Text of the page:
Blog: The Fine Print / Citizen Health & Safety
May 22, 2015 by Scott Klinger
Imagine you’re hit from behind while driving. Your vehicles airbags deploy, but instead of cushioning you, bits of metal shrapnel are sent flying. That’s what has happened to more than 100 drivers since 2007.
Six deaths and more than 100 injuries have been attributed to defects in the small component that inflates the airbag. It seems humidity degrades the casing around the chemicals, causing the inflator to sometimes explode. The components’ Japanese manufacturer, Takata, has been slow to accept responsibility for this defective product.read in full
May 21, 2015 by Amanda Frank
UPDATE (May 28, 2015): Yesterday, the Environmental Protection Agency (EPA) finalized the Clean Water Rule, closing loopholes that historically allowed polluters to dump waste into the streams and wetlands that feed our drinking water supply. One in three Americans’ drinking water comes from these sources, and so EPA’s rule is a win for public and environmental health. Among other provisions, the rule grants protection under the Clean Water Act to streams, wetlands, and rain-dependent waters that connect to navigable waters.read in full
May 19, 2015 by Amanda Frank
There is a new paradox emerging in the fracking debate.
The oil and gas industry firmly opposes federal fracking standards, claiming that states know best how to govern their own lands. States are currently responsible for the majority of industry oversight, and rules can vary significantly among them.read in full
May 15, 2015 by Ellie Joo
Cutting carbon emissions from U.S. power plants will help combat climate change, but it can also substantially reduce illnesses and deaths from other types of air pollution. Scientists from Syracuse, Harvard, and Boston universities compared the health impacts of three alternative policies related to the U.S. Environmental Protection Agency's (EPA) proposed carbon standards for existing power plants, and they found that increasing energy efficiency would be one of the most effective ways to cut power plant emissions and protect our health.read in full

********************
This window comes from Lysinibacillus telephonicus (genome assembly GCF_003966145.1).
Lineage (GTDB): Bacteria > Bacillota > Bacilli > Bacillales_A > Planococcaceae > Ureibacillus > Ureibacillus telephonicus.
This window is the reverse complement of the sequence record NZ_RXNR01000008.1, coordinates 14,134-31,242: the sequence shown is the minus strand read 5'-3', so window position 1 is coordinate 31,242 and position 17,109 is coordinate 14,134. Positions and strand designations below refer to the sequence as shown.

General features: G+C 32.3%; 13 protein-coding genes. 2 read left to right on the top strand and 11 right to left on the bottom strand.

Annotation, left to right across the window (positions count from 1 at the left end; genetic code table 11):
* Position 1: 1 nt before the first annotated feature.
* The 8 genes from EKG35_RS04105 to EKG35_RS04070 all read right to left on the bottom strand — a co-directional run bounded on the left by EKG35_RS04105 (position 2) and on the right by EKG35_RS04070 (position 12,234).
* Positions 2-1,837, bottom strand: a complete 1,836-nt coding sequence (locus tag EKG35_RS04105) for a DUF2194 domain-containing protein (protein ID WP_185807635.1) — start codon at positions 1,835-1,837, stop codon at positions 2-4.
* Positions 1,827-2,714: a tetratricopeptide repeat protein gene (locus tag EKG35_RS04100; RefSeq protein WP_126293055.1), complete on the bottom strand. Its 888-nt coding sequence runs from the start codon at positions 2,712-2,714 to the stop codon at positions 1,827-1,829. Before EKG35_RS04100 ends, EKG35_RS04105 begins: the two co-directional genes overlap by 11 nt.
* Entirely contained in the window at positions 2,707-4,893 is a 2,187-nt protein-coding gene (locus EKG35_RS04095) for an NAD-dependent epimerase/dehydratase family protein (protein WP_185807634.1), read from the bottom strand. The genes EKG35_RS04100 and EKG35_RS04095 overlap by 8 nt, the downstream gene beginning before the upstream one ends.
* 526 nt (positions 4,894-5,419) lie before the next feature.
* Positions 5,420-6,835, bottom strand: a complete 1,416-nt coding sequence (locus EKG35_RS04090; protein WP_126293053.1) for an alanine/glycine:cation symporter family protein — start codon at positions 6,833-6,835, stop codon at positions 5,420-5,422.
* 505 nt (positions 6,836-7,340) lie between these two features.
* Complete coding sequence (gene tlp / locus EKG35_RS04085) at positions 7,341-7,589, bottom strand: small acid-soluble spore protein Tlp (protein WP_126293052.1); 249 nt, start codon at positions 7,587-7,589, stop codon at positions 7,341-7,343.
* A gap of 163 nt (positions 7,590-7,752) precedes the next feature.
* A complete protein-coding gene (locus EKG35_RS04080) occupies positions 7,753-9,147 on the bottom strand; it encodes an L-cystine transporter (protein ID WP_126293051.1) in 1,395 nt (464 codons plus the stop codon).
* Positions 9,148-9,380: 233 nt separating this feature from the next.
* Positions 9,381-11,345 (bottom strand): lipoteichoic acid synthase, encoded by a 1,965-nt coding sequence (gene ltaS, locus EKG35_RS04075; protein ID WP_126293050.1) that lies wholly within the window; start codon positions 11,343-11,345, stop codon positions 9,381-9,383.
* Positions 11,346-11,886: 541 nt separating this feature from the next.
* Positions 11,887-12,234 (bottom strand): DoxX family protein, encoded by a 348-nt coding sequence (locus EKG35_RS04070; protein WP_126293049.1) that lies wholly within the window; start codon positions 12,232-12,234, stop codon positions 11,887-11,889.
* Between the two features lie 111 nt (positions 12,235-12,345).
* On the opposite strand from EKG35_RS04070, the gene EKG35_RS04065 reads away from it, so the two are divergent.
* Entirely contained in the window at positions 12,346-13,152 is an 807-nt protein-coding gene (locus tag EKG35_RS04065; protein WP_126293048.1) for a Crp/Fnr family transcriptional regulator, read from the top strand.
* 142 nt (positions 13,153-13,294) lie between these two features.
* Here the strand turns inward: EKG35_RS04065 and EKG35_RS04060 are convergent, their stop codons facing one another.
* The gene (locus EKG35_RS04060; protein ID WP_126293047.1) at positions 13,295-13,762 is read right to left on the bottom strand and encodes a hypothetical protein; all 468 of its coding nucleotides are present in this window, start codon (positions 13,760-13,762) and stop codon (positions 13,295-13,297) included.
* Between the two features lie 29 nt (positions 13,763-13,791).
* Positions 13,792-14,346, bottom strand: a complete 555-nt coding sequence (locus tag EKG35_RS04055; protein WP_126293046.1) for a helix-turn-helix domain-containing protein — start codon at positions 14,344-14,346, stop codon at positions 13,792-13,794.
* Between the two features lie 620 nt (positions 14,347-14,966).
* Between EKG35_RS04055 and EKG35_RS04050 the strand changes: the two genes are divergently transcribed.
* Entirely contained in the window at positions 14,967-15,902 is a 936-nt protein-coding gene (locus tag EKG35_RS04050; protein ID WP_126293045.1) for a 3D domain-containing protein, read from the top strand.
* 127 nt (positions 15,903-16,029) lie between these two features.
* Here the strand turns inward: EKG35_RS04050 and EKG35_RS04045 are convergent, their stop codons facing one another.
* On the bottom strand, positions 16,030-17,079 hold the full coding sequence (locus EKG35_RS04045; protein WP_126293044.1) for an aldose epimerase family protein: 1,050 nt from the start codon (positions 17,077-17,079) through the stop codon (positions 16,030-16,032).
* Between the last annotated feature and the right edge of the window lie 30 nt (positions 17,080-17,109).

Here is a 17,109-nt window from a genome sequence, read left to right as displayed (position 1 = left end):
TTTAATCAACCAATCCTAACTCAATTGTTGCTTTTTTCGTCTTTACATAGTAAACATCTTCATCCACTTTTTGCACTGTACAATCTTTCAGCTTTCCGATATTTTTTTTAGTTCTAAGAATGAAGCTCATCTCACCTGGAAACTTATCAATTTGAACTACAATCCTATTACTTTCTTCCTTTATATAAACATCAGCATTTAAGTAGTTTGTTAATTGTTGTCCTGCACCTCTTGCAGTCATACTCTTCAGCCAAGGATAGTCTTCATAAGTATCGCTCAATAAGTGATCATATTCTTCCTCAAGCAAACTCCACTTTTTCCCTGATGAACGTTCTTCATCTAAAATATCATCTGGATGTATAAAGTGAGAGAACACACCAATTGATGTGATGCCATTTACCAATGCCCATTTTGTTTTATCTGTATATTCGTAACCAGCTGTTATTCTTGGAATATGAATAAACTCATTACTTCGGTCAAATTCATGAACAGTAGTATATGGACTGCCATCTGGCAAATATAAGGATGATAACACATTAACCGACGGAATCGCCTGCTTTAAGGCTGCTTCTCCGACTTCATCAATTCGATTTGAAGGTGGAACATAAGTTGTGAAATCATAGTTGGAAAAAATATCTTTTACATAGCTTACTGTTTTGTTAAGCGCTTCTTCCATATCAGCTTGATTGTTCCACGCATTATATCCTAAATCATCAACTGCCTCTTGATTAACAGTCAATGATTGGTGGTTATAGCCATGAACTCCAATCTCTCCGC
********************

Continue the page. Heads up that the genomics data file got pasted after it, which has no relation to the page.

May 15, 2015 by Katie Vann
Concerned Wyoming residents who want to protect their state’s beautiful natural resources and keep their families safe from harmful contaminants have been silenced.
Earlier this year, the Wyoming legislature passed a bill making it a crime for citizens to collect information about the environment and report concerns to their state or federal government.read in full
May 15, 2015 by Scott Klinger
UPDATE (5/15/2015): Amtrak announced yesterday that it would have Positive Train Control up and operating on its heavily traveled Northeast Corridor routes before the end of the year. Amtrak officials also told members of Congress that Positive Train Control has been installed in the area of Tuesday's crash, but it was still undergoing testing and had not yet been activated.
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We Can Prevent Health Problems from Air Pollution by Strengthening Standards and Stopping Budget Cuts
May 13, 2015 by Ronald White
"My asthma is highly reactive to ozone. On days like this I can hardly walk across the room. My quality of life is trashed by ozone." This is just one of hundreds of personal stories about the devastating health impacts of air pollution that are posted on the American Lung Association’s State of the Air website.read in full
May 7, 2015 by Amanda Frank
In 1938, a DuPont chemist accidently created a chemical compound that would make thousands of products water- and stain-resistant. The compound belongs to a family of chemicals known as perfluorinated chemicals (PFCs). PFCs soon made their way into nonstick cookware, carpeting, food packaging, and a host of other products.read in full
May 1, 2015 by Amanda Frank
“Eco-friendly.” “Healthy.” “Responsible.” These are just a few of the labels used on household cleaning products to make them appear safe for consumers. But no one oversees how these terms are used or what they really mean. This becomes readily apparent when you scrutinize the ingredients on cleaning product labels to try to determine how safe and "green" they really are. One company – Procter & Gamble – is so bad at disclosing useful chemical information to consumers that it recently received an "F" from a national environmental health group.read in full
If You Thought Corporate Personhood Was Bad, Wait Until You See Corporate Nationhood in the New Trade Treaty
Apr 30, 2015 by Scott Klinger
The government of El Salvador was so concerned that its water was so fouled by mining companies that it passed a moratorium on new mines in 2008. Oceana Gold, an Australian corporation, didn’t like the law, so it sued El Salvador for $301 million, the amount the company said the policy cost it in lost profits.read in full